Hot Tub Restoration
If you're dealing with an old hot tub that isn't looking too hot anymore, you might consider restoring it yourself. Paying to have a hot tub restored can cost thousands of dollars, which is something you might not want to pay consider you already spent thousands on buying your hot tub.
The good thing is, you've come to the right place.
If you're looking to bring your hot tub back to good shape, continue reading to follow our step-by-step guide.
Fixing Cracks In An Acrylic Hot Tub Shell
One of the main reasons that so many people get rid of hot tubs is that they have cracks in acrylic shells. The good thing is, fixing a crack in an acrylic shell is fairly easy.
The very first thing that you want to do to stop the crack from spreading before you get into the repairing process is to drill two holes on each end of the crack.
To fill the crack in the shell, you will use an acrylic repair paste, which you can buy from just about any local hot tub or pool store. Once the acrylic repair paste is nice and dry, you can sand it and buff it so that it smooths out. Many people like to add some form of paint on top of the paste so that the repair ends up being the same color as the shell.
Here is a step-by-step guide to repairing a crack in the shell:
Replacing Old Spa Equipment
There are a few pieces of equipment that people often end up replacing when it comes to old hot tubs, including:
If you need to replace any of these components in your hot tub, start by turning it off and draining all of the water out of it. Close your gate valves and disconnect any of the power cables. As you begin removing the old equipment on the inside, take note as to how it was installed, as you will replace it similarly to how you took it out.
Let's take a look at some of the main components in hot tub models that you might need to replace during a restoration:
All of this equipment will require different replacing strategies, so we highly recommend getting ahold of the instruction manual before you attempt to restore or replace anything on your own. Before you begin taking any of these components out to replace them, we highly recommend taking a picture of your equipment so that you can make it just how it is.
Heating Element Replacement
When it comes to replacing a heating element in a hot tub, it is surprisingly cheap to do it properly. Overall, you can replace your heating element without calling a professional for around $30. If you choose to replace your entire heating tube, you will likely pay around $250 for the job. It's much better to perform this type of fix the DIY route, as hiring a pro repairman for this project can cost you double the amount.
The heater is a tube, which is attached to the control box in your hot tub. Inside the heater tube, you will find your existing heating element. It is up to you to decide which one needs replacing by inspecting the potential damage.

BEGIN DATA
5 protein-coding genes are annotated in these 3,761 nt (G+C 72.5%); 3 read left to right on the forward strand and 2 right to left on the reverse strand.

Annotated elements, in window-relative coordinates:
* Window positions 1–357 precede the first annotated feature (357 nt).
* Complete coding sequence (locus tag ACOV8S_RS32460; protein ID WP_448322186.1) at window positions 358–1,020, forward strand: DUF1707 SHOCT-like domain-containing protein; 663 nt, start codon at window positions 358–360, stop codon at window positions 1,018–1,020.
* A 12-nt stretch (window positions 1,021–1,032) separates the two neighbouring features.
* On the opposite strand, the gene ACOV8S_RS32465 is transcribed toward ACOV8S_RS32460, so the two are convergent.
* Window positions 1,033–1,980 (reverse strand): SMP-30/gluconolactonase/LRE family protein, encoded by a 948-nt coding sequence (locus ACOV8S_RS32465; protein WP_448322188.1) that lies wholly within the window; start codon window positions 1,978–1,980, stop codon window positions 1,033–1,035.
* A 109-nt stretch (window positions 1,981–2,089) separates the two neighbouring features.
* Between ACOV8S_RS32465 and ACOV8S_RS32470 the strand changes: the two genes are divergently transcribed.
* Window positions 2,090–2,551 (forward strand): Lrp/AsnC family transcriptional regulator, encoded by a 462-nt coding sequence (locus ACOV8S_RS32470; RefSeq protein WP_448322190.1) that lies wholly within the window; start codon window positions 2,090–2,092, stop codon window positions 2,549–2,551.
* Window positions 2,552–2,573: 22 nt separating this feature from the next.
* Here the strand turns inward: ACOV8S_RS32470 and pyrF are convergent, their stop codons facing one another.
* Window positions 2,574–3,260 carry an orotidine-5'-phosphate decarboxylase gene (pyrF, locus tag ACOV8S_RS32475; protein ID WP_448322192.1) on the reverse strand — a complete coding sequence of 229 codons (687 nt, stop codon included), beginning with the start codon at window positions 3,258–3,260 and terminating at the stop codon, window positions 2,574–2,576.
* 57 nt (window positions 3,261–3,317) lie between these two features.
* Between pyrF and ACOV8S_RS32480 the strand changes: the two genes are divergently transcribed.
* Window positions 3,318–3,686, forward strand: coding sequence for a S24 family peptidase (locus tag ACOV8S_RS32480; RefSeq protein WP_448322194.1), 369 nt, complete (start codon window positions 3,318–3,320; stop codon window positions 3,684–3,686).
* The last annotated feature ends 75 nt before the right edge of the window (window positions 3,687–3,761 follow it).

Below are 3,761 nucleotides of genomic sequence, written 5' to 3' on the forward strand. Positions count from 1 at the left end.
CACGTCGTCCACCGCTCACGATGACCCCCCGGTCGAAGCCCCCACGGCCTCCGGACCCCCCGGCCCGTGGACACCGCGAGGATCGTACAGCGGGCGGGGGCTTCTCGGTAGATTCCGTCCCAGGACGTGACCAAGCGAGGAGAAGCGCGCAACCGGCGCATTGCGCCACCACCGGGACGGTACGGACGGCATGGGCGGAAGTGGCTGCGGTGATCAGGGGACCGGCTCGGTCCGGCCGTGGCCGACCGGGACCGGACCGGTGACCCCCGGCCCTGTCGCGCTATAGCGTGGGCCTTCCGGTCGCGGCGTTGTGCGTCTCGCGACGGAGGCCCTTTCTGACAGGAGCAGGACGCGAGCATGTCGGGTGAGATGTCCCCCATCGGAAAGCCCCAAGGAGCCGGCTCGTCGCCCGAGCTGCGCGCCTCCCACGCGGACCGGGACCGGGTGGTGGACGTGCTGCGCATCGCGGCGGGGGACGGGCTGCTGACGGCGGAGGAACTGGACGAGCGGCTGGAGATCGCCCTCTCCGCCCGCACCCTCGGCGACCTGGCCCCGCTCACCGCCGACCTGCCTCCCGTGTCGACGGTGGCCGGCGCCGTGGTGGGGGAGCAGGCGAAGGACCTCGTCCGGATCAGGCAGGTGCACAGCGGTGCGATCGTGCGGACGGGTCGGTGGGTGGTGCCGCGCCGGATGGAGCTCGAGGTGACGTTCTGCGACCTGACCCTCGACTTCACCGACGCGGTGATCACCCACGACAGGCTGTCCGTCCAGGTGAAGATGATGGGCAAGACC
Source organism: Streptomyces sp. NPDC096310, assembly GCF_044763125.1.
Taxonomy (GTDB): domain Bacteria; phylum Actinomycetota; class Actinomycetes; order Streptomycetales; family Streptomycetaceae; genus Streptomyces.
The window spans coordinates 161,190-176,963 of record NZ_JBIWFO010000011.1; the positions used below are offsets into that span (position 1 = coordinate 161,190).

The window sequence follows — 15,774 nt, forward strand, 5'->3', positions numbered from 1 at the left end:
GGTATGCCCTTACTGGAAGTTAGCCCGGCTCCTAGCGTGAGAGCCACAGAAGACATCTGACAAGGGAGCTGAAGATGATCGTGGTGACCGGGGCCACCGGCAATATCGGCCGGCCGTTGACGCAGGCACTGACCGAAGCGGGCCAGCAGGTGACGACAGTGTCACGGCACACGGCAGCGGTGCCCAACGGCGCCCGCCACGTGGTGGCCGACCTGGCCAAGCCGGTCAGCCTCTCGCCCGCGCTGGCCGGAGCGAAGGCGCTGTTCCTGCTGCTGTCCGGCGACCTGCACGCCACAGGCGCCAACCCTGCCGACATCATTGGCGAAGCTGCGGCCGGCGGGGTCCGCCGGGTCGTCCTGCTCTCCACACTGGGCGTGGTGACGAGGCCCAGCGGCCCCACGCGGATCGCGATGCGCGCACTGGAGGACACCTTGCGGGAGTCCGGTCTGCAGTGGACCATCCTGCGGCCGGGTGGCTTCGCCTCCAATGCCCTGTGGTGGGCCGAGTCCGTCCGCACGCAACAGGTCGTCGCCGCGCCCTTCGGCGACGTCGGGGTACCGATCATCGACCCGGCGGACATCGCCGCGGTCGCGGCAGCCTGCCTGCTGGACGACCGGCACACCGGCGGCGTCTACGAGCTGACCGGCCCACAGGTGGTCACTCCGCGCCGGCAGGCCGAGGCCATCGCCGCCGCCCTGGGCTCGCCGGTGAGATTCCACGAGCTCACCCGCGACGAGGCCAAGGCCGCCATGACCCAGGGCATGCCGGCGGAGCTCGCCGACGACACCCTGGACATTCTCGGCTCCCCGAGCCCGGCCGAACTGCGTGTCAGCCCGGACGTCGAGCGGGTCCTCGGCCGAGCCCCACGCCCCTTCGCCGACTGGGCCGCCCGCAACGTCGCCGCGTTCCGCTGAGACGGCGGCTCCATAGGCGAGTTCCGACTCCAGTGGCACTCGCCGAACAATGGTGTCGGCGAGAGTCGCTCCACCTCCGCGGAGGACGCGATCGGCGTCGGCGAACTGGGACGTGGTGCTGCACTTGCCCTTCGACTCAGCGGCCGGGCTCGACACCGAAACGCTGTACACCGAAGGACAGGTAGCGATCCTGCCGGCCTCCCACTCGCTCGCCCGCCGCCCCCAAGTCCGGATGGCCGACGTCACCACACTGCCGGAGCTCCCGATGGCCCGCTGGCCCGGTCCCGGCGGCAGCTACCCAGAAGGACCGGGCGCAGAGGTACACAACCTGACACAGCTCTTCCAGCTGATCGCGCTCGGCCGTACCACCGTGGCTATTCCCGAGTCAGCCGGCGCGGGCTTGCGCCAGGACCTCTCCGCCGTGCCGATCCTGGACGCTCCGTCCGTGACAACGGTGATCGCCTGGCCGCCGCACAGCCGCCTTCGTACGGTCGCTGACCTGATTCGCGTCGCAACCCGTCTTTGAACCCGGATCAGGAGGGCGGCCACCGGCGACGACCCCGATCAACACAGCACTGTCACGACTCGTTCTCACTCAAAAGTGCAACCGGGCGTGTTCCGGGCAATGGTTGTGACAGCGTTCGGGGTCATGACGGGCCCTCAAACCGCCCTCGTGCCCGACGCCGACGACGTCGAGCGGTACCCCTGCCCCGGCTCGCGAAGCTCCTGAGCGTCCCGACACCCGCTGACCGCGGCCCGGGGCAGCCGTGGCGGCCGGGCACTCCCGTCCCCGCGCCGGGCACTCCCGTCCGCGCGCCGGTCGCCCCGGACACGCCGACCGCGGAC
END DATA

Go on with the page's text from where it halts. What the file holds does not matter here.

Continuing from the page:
The pump is what your hot tub uses to move the water through the heating element and back into the spa. People often confused the pump with the blower, which is the existing piece in your hot tub that makes bubbles.
Having a good pump is extremely important. On average, you will spend around $300 for a high-end spa pump. It is very easy to replace pumps in hot tubs, so there is no reason to pay a person to come out and do it for you.
How Long Will My Hot Tub Heater Last?
On average, hot tub heaters last around five years. One of the first things that people often need to replace in an old spa is the heater, as they are the first components that typically break.
The length of time that your heater will last is completely dependent on several factors, including the brand of your heater, how hot you set the temperature, and the surrounding climate.
The good thing is, replacing the heater is surprisingly easy. You could do it yourself for free, rather than pay someone else.
How To Fix a Hot Tub Leak
If you recently purchased a used spa that is bent out of shape, you might end up dealing with leaks. If you are trying to repair a leak in your hot tub, the first thing you will need to do is find it. Start by looking for water that is pooled behind your hot tub panels and check for any moisture surrounding the fittings and pipes.
Wherever you see the water, make sure that the connections are tight. Look at your rubber gaskets and see if they are in place.
One of the best products for fixing leaks in hot tubs is Marlig Fix-A-Leak. This is great if you are trying to fix a cabinet or shell. However, if one of your pipes is leaking, you might have to use a PVC joint repair. See our Hot Tub Leak Sealer Reviews article for more recommended products.
These joint repair chemicals are typically made out of epoxy that you mix together prior to applying it. The beauty of these products is that they generally dry very quickly and can be applied directly atop a leak, even while it is leaking. More often than not, these tend to dry in less than 30 minutes, regardless of if the leak area is moist or if the leak is underwater.
Our How To Find A Leak In A Hot Tub article offers more detailed information on this subject.
Final Thoughts - DIY Hot Tub Repairs With Ease
We hope that you now feel more comfortable going through a full hot tub restore on your own. Make sure to read through your hot tub manual to determine whether or not this is a job you can handle, or whether or not you can still find the right parts for this hot.
If your particular repair is electrical in nature, we highly recommend hiring an electrician, as dealing with electrical problems on your own can be extremely dangerous.
If the wood is rotting on your hot tub cabinet, your hot tub might be past the point of DIY repair. Trying to restore wood is very difficult if the wood is rotted, In this case, you may consider buying a new hot tub altogether, as the hours and money combined trying to restore bad wood can be more costly than the money you would spend buying a new hot tub.